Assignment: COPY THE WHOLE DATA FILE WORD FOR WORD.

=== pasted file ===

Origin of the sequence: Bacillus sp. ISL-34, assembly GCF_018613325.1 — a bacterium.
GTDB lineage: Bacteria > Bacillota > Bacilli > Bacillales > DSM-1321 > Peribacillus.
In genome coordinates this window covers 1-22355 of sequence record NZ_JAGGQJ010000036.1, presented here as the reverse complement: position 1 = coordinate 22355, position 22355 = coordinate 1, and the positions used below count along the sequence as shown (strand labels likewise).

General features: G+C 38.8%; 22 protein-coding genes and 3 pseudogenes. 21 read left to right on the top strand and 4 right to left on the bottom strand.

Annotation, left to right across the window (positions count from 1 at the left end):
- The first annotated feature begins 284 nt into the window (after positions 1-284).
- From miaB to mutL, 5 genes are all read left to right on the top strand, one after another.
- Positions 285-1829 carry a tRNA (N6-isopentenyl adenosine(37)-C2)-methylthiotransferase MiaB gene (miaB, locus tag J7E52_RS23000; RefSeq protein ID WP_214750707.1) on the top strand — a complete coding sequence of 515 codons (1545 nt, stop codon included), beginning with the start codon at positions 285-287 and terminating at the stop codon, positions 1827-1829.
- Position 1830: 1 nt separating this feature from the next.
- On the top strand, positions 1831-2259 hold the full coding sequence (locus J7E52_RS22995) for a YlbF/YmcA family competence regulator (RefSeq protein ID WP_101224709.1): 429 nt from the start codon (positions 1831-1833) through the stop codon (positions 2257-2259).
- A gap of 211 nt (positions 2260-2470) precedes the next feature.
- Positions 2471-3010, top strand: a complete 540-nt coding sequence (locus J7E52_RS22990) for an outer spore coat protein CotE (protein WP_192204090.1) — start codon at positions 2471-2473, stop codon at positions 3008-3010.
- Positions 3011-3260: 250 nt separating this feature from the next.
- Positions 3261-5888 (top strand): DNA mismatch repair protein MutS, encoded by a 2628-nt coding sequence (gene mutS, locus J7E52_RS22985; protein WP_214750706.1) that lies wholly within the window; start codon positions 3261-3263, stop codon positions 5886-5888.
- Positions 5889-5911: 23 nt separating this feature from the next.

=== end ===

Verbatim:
Origin of the sequence: Bacillus sp. ISL-34, assembly GCF_018613325.1 — a bacterium.
GTDB lineage: Bacteria > Bacillota > Bacilli > Bacillales > DSM-1321 > Peribacillus.
In genome coordinates this window covers 1-22355 of sequence record NZ_JAGGQJ010000036.1, presented here as the reverse complement: position 1 = coordinate 22355, position 22355 = coordinate 1, and the positions used below count along the sequence as shown (strand labels likewise).

General features: G+C 38.8%; 22 protein-coding genes and 3 pseudogenes. 21 read left to right on the top strand and 4 right to left on the bottom strand.

Annotation, left to right across the window (positions count from 1 at the left end):
- The first annotated feature begins 284 nt into the window (after positions 1-284).
- From miaB to mutL, 5 genes are all read left to right on the top strand, one after another.
- Positions 285-1829 carry a tRNA (N6-isopentenyl adenosine(37)-C2)-methylthiotransferase MiaB gene (miaB, locus tag J7E52_RS23000; RefSeq protein ID WP_214750707.1) on the top strand — a complete coding sequence of 515 codons (1545 nt, stop codon included), beginning with the start codon at positions 285-287 and terminating at the stop codon, positions 1827-1829.
- Position 1830: 1 nt separating this feature from the next.
- On the top strand, positions 1831-2259 hold the full coding sequence (locus J7E52_RS22995) for a YlbF/YmcA family competence regulator (RefSeq protein ID WP_101224709.1): 429 nt from the start codon (positions 1831-1833) through the stop codon (positions 2257-2259).
- A gap of 211 nt (positions 2260-2470) precedes the next feature.
- Positions 2471-3010, top strand: a complete 540-nt coding sequence (locus J7E52_RS22990) for an outer spore coat protein CotE (protein WP_192204090.1) — start codon at positions 2471-2473, stop codon at positions 3008-3010.
- Positions 3011-3260: 250 nt separating this feature from the next.
- Positions 3261-5888 (top strand): DNA mismatch repair protein MutS, encoded by a 2628-nt coding sequence (gene mutS, locus J7E52_RS22985; protein WP_214750706.1) that lies wholly within the window; start codon positions 3261-3263, stop codon positions 5886-5888.
- Positions 5889-5911: 23 nt separating this feature from the next.